I got this product used and have enjoyed it quite a bit. Its a simple way to share a media type players like a cable box (Directv) etc. It works great except that there is a lag when changing channels or pushing a button on your remote when using the rf transmitter. I guess since its remotely changing channels. So far it works. It helps two people in the household share one tv without being in the other persons room. It works out since one person is gone at a certain time and the other uses it when there gone. Its a sharing device in the sense that one person can watch it when other is gone. Emphasis on one person at a time. Make sure to tape down the rf sensor the double stick tape doesnt work as well as it should. A side note is that the app for apple products works a lot better than the free web version one at least when I used it. Using the virtual remote is somewhat useless. Typing in channels numbers or using the virtual guide to channels is less painless. If you subtract those downsides you get a pretty cool media device. Note I have not tried to remotely axcess this device away from my network. So thats my take on it.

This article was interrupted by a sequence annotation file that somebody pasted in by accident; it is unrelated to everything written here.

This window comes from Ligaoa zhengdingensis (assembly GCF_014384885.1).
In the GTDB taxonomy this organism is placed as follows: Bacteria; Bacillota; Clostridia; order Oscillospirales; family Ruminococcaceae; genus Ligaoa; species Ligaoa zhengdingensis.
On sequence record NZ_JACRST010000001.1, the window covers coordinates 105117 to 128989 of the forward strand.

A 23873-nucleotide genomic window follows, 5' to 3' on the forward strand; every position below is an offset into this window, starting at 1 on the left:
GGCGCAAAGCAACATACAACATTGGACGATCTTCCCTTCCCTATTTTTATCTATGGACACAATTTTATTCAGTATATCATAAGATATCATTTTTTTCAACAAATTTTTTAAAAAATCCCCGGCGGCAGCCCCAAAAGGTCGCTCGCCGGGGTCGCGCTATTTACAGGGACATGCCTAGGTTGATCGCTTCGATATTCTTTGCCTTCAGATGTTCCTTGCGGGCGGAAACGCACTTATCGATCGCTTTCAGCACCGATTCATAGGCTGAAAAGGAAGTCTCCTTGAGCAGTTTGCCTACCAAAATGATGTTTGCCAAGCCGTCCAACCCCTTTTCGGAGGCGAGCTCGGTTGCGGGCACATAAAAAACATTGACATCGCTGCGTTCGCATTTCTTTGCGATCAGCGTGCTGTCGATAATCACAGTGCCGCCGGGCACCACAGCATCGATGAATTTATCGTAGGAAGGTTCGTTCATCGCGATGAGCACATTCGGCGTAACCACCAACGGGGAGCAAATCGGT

I have really enjoyed my SlingBox but there are some bits that are a bit bothersome.
The good news is that it works great even with limited badwidth. In currently live with DSL which has a meagre upload bandwidth of .75 Mbits/s. Surprisingly I can actually watch video from it with limited buffering at a quality that is better than standard definition. I still don't get HD but with upload that lame it's practically is a miracle.
The web interface was easy to setup and use (unless you need to use it on an iOS device). I like the attention to detail including an onscreen exact match to my DVR remote and the responsiveness I experienced only let down by the high latency of poor quality DSL.
Sound quality was also very good. Once I get a worthy ISP I will enjoy S/PDIF digital audio input.
The firmware update was easy to install and took a very short time to complete.